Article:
RTA study identifies costs, and potential local funding strategies, for service improvements along Metra NCS
May 19, 2020
May 19, 2020
Contact: Susan Massel, Director of Marketing and Communications 312-913-3256, massels@RTAchicago.org
CHICAGO – The Regional Transportation Authority (RTA) recently completed a study of potential service improvements along Metra’s North Central Service (NCS) line and the feasibility of various funding mechanisms to support those improvements.
The RTA partnered with the Village of Mundelein, the Lake County Transportation Alliance, and a steering committee made up of representatives from 17 other communities along the rail line to complete the NCS Corridor Analysis and Implementation Study. Following budget-related service cuts to the line in 2017, the Village of Mundelein applied for technical assistance through the RTA’s Community Planning program for this project. This study was completed prior to the COVID-19 pandemic, which resulted in temporary changes to the NCS schedule.
“NCS improvements could advance local and regional multi-modal and transit-oriented development goals, but fiscal constraints require innovation and collaboration,” said Leanne Redden, RTA Executive Director. “This study takes a productive first step to understand the scope and bring together leaders from along the corridor to discuss solutions. The RTA hopes to be part of a continued dialogue about the future of the NCS.”
As part of the study, a survey of NCS riders asked them to rank their most desired service improvements. Forty-four percent ranked the addition of weekend service as their top requested service improvement, while 39 percent of those who used the line frequently (5-10 trips a week) said they would prefer more weekday commute service.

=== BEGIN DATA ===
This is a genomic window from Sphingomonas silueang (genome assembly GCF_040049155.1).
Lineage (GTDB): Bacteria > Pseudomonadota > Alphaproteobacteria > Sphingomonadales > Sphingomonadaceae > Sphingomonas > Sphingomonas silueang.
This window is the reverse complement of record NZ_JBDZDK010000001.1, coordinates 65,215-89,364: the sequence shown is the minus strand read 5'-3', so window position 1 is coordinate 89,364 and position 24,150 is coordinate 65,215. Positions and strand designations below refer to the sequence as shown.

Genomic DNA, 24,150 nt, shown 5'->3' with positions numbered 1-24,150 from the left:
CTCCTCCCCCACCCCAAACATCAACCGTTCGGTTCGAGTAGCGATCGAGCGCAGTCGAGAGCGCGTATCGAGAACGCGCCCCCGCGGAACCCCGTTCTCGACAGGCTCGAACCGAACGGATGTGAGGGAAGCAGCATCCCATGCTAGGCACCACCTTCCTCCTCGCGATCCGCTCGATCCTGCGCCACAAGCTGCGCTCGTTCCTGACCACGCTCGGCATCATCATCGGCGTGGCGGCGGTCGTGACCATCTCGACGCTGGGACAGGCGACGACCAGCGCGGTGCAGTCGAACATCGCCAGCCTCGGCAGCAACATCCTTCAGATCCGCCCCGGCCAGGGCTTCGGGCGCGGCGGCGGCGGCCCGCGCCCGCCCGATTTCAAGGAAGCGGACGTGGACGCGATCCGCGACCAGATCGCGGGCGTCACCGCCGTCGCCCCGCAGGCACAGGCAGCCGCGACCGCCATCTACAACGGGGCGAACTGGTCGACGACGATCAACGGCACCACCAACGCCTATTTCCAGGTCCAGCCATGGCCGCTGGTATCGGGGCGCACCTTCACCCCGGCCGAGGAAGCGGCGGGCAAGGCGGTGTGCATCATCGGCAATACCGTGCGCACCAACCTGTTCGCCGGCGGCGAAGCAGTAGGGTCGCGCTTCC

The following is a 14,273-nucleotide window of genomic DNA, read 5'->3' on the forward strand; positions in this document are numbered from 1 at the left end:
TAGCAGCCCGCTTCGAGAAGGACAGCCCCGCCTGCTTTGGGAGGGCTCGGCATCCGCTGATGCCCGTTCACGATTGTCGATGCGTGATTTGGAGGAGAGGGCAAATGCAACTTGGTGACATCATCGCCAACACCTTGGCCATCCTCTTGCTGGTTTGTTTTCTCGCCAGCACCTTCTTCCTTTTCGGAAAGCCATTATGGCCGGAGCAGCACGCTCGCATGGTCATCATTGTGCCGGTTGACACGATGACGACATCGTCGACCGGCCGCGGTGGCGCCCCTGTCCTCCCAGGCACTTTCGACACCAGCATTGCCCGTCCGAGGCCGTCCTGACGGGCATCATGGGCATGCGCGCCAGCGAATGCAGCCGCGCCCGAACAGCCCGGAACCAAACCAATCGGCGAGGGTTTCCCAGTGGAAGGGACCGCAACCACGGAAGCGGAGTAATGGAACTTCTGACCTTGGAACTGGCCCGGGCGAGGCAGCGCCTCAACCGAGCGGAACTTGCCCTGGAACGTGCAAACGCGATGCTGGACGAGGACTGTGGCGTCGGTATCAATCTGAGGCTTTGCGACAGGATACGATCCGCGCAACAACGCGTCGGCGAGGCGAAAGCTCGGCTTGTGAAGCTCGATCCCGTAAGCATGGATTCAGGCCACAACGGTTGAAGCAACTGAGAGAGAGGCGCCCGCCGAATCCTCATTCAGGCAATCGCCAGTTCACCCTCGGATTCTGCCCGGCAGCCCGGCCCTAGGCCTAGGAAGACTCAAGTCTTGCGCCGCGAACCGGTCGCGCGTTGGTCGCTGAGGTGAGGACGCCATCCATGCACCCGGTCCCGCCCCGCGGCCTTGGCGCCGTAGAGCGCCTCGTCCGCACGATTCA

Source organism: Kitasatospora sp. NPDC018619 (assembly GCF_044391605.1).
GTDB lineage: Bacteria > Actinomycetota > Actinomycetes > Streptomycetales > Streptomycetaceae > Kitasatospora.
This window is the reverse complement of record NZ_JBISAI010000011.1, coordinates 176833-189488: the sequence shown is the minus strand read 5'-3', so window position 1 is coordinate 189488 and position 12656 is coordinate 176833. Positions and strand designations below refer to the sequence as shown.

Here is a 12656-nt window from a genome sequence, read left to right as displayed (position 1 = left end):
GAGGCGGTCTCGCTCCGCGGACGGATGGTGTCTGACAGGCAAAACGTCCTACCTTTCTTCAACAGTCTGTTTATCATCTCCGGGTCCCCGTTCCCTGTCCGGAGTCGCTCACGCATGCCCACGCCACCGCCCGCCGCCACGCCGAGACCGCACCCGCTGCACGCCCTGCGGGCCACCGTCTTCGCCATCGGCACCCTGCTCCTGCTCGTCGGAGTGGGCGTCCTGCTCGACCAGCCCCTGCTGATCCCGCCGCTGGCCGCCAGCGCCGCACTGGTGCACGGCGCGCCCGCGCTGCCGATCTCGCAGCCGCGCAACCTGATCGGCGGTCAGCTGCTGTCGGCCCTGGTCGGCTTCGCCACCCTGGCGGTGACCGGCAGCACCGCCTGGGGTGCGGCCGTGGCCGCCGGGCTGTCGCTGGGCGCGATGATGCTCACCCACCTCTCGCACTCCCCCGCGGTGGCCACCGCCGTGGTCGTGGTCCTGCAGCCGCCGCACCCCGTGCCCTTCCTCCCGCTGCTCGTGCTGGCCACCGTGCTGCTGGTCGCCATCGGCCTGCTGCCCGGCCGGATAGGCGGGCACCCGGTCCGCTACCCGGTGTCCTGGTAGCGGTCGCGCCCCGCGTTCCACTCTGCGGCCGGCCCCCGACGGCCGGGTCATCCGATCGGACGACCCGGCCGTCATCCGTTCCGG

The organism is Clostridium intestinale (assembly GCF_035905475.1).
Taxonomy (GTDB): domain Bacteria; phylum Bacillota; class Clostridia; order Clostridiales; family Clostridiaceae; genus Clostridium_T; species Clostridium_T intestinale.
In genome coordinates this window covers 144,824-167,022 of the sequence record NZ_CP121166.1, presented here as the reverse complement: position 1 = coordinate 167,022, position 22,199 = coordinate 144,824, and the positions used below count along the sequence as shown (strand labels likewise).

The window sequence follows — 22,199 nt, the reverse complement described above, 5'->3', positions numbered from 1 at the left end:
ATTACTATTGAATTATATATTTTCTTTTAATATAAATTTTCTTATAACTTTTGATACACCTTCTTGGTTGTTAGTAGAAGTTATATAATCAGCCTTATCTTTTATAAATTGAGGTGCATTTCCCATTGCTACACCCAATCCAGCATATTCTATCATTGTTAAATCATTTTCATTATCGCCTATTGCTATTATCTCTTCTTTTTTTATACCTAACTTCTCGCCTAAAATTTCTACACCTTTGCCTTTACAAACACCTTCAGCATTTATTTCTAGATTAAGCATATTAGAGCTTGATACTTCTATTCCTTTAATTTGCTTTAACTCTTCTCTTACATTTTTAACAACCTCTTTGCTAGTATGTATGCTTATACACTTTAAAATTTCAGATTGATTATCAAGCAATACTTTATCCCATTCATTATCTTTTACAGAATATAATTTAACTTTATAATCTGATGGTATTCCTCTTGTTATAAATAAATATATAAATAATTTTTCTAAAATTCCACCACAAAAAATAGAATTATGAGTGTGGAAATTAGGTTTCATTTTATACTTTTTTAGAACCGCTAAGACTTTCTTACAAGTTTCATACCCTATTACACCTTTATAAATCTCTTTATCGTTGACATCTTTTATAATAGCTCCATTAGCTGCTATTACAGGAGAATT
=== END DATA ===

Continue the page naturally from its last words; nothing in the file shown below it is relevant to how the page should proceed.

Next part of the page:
The study identifies three possible scenarios for potential service improvements including a range of additional weekend or weekday trains. Each scenario includes estimates of capital, maintenance and net annual operations costs, as well as an analysis of funding mechanisms. Further study will be necessary to determine the level of demand for expanded NCS service.
The study also made important strides toward corridor-wide consensus to work together to improve transit access. Near the end of the study, steering committee members were asked to vote on whether or not their community’s leadership was committed to working in partnership with other municipalities and regional agencies to advance long-term NCS improvements — 21 of the 25 voting members said “Yes.”
“The communities and agencies along the NCS lines spent real dollars opening, maintaining, and planning for growth and utilization of the Metra Stations,” said Amanda Orenchuck, Village of Mundelein Community Development Director. “As a line in its infancy, there is much untapped potential that requires significant investment that can only be realized by communities and agencies working together to understand this line’s benefits and challenges. This complex issue can only be improved through mutual cooperation and understanding.”
While traditional federal funding for any of the scenarios would be unlikely, the study describes innovative local funding options that could be explored as part of a multijurisdictional partnership. If successful, the basics of the funding model could be applicable in the future along other transit lines.
“The continued interest of NCS communities in growing ridership and increasing service levels speaks to the value that Metra provides to these communities,” said Jim Derwinski, Metra CEO/Executive Director. “While Metra has ongoing funding challenges to deliver regular service levels, this study lays out clear options for new local funding sources that could be used to grow service on the NCS Line, as demand warrants. Metra is committed to working with the NCS communities to explore those possibilities going forward.”